Removing one of the most underlying indefiniteness in New Zealand’s geostrategic-vision, Deputy Prime Minister Winston Peters affirms commitment to the Indo-Pacific region, in a speech in New Delhi. 

Mr Peters was delivering the keynote address at the 32nd Sapru House lecture The Indo Pacific: From Principles to Partnership organised by the Indian Council of World Affairs – the New Delhi based premier Indian think tank on foreign policy and international relations. 

It is important to note that for quite some time New Zealand has been reticent to let go its traditional preference, and rightly so, for “Asia-Pacific” and replace it with the newly emergent “Indo-Pacific” as a framework for regional order. This is despite several repeated enthusiastic articulations by New Zealand’s top-level foreign policy mandarins in support of the Indo-Pacific. 

The geo-strategic term of Asia-Pacific that has underpinned the peace and prosperity in the region after the end of the Second World War largely corresponds to a trade-oriented geographic bridge that connects the peoples, lands and economies from both sides of the vast Pacific Ocean. 

The “Indo-Pacific” on the other hand, is largely underpinned by a mutual desire to manage regional security challenges and the freedom of navigation in the vast stretches between the Pacific and the Indian Ocean. 

Given New Zealand’s position as a remotely located trading nation in the South Pacific with a matured advanced economy, the traditional preference towards the Asia-Pacific was only given. 

However, with the fast-changing geopolitical realignment in the region, where some of New Zealand’s most trusted close partners (the United States and Australia) has been declaring their preference for the “Indo-Pacific” in favour of the “Asia-Pacific,” in no uncertain terms, there has been growing expectations within some quarters to put forward a similar unambiguous support for the Indo-Pacific.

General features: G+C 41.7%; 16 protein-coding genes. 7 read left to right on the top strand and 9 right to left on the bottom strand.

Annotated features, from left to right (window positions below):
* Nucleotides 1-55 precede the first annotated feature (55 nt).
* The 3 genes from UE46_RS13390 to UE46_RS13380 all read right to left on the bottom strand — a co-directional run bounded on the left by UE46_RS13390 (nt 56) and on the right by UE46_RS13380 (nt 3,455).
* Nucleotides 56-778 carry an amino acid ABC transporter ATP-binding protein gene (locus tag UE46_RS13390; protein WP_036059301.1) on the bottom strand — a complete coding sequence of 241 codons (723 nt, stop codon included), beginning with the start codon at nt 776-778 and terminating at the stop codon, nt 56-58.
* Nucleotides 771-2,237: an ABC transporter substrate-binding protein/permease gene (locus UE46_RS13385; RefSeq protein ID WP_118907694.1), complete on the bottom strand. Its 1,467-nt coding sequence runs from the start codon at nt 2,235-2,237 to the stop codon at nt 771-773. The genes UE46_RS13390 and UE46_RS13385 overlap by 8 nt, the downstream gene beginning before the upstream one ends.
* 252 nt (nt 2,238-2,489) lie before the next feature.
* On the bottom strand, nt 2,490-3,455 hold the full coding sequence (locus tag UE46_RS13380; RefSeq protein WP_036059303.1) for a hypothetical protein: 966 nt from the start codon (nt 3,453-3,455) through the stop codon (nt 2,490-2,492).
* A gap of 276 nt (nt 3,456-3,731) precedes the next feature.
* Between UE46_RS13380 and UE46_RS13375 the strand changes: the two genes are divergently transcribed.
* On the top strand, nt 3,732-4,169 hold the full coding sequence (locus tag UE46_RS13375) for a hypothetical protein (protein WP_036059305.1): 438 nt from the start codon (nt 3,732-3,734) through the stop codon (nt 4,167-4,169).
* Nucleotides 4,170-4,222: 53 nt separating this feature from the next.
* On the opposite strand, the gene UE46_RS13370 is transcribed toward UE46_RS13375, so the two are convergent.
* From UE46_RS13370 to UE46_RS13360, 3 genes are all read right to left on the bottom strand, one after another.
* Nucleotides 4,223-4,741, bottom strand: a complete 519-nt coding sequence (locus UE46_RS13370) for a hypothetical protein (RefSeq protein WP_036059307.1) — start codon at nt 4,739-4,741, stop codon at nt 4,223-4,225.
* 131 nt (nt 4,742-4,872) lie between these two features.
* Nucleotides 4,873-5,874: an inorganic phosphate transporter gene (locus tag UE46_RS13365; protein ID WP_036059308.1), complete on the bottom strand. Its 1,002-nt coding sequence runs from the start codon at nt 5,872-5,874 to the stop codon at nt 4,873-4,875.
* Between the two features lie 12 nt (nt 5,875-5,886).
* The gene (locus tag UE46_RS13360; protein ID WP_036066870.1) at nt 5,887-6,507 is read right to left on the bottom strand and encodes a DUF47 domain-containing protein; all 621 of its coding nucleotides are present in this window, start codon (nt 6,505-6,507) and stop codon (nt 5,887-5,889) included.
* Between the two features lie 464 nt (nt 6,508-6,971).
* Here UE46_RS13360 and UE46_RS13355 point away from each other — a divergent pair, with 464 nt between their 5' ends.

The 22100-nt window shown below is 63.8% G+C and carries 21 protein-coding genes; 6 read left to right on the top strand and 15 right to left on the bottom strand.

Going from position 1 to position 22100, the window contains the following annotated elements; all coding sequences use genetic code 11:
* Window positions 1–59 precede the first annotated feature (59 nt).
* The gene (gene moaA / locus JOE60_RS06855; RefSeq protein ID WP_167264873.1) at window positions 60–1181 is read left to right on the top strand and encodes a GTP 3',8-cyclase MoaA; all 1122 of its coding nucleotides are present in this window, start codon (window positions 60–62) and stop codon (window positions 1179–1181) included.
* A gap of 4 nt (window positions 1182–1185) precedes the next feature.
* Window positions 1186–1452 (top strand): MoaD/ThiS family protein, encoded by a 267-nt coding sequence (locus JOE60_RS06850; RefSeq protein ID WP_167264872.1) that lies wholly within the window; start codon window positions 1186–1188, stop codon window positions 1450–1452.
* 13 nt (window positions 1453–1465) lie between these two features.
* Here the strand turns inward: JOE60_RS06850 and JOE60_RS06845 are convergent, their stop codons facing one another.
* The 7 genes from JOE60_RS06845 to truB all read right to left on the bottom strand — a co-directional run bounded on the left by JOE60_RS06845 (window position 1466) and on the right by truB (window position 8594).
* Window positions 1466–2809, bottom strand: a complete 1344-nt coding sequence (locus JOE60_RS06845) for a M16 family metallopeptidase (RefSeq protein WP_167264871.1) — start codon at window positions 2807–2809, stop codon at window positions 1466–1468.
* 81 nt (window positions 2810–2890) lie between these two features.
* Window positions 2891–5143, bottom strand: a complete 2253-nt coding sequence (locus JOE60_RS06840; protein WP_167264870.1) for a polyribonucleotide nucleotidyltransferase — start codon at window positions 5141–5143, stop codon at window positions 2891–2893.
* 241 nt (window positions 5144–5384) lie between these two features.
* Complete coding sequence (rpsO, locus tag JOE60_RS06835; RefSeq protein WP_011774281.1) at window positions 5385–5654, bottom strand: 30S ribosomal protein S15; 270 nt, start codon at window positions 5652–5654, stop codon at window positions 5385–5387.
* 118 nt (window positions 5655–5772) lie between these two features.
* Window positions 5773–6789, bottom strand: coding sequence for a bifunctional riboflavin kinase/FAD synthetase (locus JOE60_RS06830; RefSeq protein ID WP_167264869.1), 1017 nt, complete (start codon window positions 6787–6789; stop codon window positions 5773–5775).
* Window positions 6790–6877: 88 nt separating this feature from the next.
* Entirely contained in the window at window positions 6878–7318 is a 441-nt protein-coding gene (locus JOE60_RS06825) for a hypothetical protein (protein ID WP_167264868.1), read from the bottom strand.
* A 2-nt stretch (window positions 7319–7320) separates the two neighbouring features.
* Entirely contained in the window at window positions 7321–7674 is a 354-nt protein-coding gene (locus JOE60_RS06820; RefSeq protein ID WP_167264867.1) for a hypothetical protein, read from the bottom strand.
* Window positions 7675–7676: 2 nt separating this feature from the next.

In that regard coming from none other than the Foreign Minister himself who has famously announced New Zealand’s “Pacific reset” policy in March 2018, such an undiluted commitment to the Indo-Pacific region would go a long way in removing uncertainty around NZ’s strategic preferences, if any. 

However, to put in perspective, in extending its support to India’s most favourite regional security architecture building project, New Zealand has also put forward a bold list of its own expectation from the South Asian giant, especially in terms of a full-fledged economic engagement, both bilaterally and regionally, along with a stepped-up role in the South Pacific region. 

Mr Peters eloquently put forward NZ’s view that India not being part of the regional economic architecture (India has walked away from the talks on Regional Comprehensive Economic Partnership) was neither in its strategic nor economic interests. Simultaneously, Mr Peters also made a case for India to step up its current level of engagement in the Pacific Islands. 

Indeed, this was one of the most carefully orchestrated articulations of New Zealand’s support for the Indo-Pacific region, which, on the one hand buttresses India’s case for being an able regional security provider, does not in any way takes away anything from its own reputation of being a responsible international citizen with a strong mind of its own.  

In fact, the timing of this “diplomatic blitzkrieg” in the far end of the “Indo-Pacific” theatre also coincided with the beaming images of none other than the Prime Minister of New Zealand Jacinda Ardern herself foraying in South Pacific island nation of Fiji, extending unwavering support for peace, stability and climate change, removed any doubts that the current government was losing its sight away from the “Pacific reset. 

Indeed, if both of these diplomatic visits were planned to coincide together to showcase New Zealand’s new geo-strategic vision from the Pacific to the Indo-Pacific, then it would not be anything less than a diplomatic novelty. 

Regardless of any suggestion of successful orchestration of NZ’s top-level commitment to the two ends of the vast region between the Pacific and the Indian Ocean from two different countries roughly around the same time, full credit can be given to the government for its diplomatic outreach in the preceding week.